Six Must-See Art Shows In London

Although the summer is wrapping up, the London art scene continues to offer incredible gallery, museum, and public art shows. From a Rolling Stones retrospective to an Alex Katz park preview, get familiar with these six must-see shows in London before they close.

Georgia O'Keefe at Tate Modern, until October 2016

Courtesy of Arthena

Georgia O'Keeffe is best known for her paintings of magnified flowers, animal skulls, and New Mexico desert landscapes. This exhibition brings together some of her most important works, including Jimson Weed/White Flower No. 1 1932, the most expensive painting by a female artist ever sold at auction. With no works by O'Keeffe in UK public collections this exhibition is a rare chance to see the beauty and skill of her remarkable paintings outside the US.

BMW Tate Live: Tarek Atoui the Reverse Collection, until October 2016


Courtesy of BMW Live

This month, BMW Live and Tarek Atoui take over the Tate Modern's new space with a ten instrument performance in the South Tank. A series of new music performances will take place daily for the first three weeks and will be added to the existing sound recordings of the show. The project poses broader questions about how to share and preserve time-based media works within the museum of 21st century.

Exhibitionism: The Rolling Stones at the Saatchi Gallery, until September 2016

Courtesy of Saatchi Gallery
Exhibitionism is the first international exhibition on The Rolling Stones. Taking over the entire Saatchi Gallery with 9 thematic rooms, Exhibitionism combines over 500 original artifacts to offer the most comprehensive and immersive insight into the band's fascinating fifty-year history. The show includes instruments, original stage designs, iconic costumes, rare video footage, personal diaries, and unique wraparound cinematic experiences that celebrate every aspect of their careers. Centre stage is the musical heritage that took them from a London blues band in the early 1960s to inspirational cultural icons.

Alex Katz: Quick Light at Serpentine Gallery in Knightsbridge, until September 2016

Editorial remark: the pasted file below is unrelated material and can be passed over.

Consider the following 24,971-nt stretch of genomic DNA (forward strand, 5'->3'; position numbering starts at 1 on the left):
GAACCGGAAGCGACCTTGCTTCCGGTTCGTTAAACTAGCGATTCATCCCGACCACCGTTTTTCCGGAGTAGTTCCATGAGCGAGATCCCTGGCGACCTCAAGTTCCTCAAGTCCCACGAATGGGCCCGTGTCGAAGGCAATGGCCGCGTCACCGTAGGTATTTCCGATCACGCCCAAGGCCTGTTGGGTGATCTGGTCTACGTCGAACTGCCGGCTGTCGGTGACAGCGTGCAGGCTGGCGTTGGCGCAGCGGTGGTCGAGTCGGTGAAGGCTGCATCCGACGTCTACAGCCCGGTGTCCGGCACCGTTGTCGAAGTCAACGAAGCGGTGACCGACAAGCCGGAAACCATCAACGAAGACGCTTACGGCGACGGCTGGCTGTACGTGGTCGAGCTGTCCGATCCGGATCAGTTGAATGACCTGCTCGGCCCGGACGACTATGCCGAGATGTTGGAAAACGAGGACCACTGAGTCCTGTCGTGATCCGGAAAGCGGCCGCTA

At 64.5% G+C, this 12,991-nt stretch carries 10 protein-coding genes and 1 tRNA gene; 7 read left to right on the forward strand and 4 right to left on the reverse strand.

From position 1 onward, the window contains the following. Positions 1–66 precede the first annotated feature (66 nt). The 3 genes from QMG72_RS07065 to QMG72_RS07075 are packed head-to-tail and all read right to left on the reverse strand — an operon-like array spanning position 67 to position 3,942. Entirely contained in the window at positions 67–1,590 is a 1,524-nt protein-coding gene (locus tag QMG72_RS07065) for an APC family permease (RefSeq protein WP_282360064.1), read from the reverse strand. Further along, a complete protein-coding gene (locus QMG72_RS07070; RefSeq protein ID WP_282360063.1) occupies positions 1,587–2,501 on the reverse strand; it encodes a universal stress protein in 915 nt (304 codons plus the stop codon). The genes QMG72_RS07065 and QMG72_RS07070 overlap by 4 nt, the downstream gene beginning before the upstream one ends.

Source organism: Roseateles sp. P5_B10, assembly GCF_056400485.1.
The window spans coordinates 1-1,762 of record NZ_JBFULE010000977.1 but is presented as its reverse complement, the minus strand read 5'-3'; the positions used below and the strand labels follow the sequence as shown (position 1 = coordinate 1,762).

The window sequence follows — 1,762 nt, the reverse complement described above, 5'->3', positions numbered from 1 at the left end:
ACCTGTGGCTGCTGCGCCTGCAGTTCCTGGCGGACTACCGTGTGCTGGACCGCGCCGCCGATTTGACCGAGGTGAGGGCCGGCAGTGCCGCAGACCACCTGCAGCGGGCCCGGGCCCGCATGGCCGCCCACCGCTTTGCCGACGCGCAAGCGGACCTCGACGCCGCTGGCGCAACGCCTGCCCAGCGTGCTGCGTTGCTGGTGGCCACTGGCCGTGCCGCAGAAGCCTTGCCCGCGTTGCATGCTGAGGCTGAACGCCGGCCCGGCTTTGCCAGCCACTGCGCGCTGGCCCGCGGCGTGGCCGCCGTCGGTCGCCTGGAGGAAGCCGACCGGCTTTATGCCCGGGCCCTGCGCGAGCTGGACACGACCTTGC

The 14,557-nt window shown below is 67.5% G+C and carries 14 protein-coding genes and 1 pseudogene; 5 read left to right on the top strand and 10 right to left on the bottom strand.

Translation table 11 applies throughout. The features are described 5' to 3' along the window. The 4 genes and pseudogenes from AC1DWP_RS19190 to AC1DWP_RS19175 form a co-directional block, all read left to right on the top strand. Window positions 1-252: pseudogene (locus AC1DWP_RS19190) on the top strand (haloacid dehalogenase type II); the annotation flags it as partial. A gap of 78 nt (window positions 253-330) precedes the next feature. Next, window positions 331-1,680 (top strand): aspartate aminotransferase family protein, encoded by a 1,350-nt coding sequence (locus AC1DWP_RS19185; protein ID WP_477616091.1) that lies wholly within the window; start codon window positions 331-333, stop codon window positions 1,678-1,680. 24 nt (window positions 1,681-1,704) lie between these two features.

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Alex Katz developed his unique approach to painting in 1950s New York during the height of Abstract Expressionism. Influenced by films, billboard advertising, music, poetry, his circle of friends and family, Katz's work is characterized by his lifelong attempt to capture the present tense in paint. This exhibition brings together Katz's extraordinary productive output of recent years alongside selected works from the past two decades. His landscapes respond to the Serpentine Gallery's space in Kensington Gardens. They are presented alongside a recent series of portraits, featuring, among other figures, his wife and lifelong muse, Ada.

Mary Heilmann Looking at Pictures, at White Chapel Gallery, until August 21, 2016


Courtesy of White Chapel Gallery

The surreal beach life of Los Angeles, 1960s counter culture, pop songs, and friendships with New York artists, are the focus of Mary Heilmann's dazzling abstractions. The poetry of her works lies in the tension between the rigors of geometry and the contingencies of the human and the organic. The exhibition begins with paintings based on the square, the grid and architectural details, such as The First Vent (1972). They are juxtaposed with glazed ceramics, hovering between painting and sculpture. A slide show, Her Life (2006), features Heilmann's paintings and personal photographs set to an eclectic mix of music.

Samara Scott: Developer at Pump House Gallery, until September 2016

Courtesy of Arthena

Taking on the iconic site of the Pleasure Garden Fountains in the heart of Battersea Park, Samara Scott created a 'liquid painting'. Through the use of biodegradable dyes, Scott has colored the Mirror Pools to create a dynamic display that shifts and changes with the flow of water around the pipe systems. By also including sculptural elements she adds texture and depth to the often-flat surface of the pools. This temporary installation engages with both the heritage site as a space for celebration and the industrial history of Battersea.

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